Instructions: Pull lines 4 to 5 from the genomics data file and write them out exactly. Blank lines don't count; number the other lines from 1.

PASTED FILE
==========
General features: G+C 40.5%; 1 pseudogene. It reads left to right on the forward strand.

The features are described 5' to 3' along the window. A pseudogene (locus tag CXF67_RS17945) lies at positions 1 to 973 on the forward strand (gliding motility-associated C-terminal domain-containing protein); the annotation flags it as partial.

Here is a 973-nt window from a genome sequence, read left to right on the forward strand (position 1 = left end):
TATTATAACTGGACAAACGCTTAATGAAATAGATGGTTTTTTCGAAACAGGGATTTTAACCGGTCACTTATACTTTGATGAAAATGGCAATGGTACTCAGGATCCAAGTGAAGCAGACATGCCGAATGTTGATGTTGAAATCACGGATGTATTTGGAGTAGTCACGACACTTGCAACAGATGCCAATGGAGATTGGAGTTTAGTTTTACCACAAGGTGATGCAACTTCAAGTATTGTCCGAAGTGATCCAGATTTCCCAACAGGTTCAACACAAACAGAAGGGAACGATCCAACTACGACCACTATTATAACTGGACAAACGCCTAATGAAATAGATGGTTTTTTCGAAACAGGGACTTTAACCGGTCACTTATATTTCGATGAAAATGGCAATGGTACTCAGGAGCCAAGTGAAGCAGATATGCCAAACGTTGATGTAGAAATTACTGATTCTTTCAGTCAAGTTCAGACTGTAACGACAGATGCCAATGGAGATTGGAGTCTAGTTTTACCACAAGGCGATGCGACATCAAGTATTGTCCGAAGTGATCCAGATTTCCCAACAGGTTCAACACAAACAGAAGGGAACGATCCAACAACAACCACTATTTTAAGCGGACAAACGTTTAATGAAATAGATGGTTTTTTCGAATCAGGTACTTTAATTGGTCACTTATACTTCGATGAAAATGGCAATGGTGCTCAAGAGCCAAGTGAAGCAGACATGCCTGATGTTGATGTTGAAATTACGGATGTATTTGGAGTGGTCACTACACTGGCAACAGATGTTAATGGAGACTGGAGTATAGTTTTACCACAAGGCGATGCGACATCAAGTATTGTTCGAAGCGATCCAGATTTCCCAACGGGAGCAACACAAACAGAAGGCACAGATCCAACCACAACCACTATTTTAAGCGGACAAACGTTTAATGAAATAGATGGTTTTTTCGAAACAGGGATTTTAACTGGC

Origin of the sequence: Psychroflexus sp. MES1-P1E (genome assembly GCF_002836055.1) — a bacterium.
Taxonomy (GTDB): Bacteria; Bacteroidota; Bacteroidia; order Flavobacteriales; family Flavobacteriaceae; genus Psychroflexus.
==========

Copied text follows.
TATTATAACTGGACAAACGCTTAATGAAATAGATGGTTTTTTCGAAACAGGGATTTTAACCGGTCACTTATACTTTGATGAAAATGGCAATGGTACTCAGGATCCAAGTGAAGCAGACATGCCGAATGTTGATGTTGAAATCACGGATGTATTTGGAGTAGTCACGACACTTGCAACAGATGCCAATGGAGATTGGAGTTTAGTTTTACCACAAGGTGATGCAACTTCAAGTATTGTCCGAAGTGATCCAGATTTCCCAACAGGTTCAACACAAACAGAAGGGAACGATCCAACTACGACCACTATTATAACTGGACAAACGCCTAATGAAATAGATGGTTTTTTCGAAACAGGGACTTTAACCGGTCACTTATATTTCGATGAAAATGGCAATGGTACTCAGGAGCCAAGTGAAGCAGATATGCCAAACGTTGATGTAGAAATTACTGATTCTTTCAGTCAAGTTCAGACTGTAACGACAGATGCCAATGGAGATTGGAGTCTAGTTTTACCACAAGGCGATGCGACATCAAGTATTGTCCGAAGTGATCCAGATTTCCCAACAGGTTCAACACAAACAGAAGGGAACGATCCAACAACAACCACTATTTTAAGCGGACAAACGTTTAATGAAATAGATGGTTTTTTCGAATCAGGTACTTTAATTGGTCACTTATACTTCGATGAAAATGGCAATGGTGCTCAAGAGCCAAGTGAAGCAGACATGCCTGATGTTGATGTTGAAATTACGGATGTATTTGGAGTGGTCACTACACTGGCAACAGATGTTAATGGAGACTGGAGTATAGTTTTACCACAAGGCGATGCGACATCAAGTATTGTTCGAAGCGATCCAGATTTCCCAACGGGAGCAACACAAACAGAAGGCACAGATCCAACCACAACCACTATTTTAAGCGGACAAACGTTTAATGAAATAGATGGTTTTTTCGAAACAGGGATTTTAACTGGC

Origin of the sequence: Psychroflexus sp. MES1-P1E (genome assembly GCF_002836055.1) — a bacterium.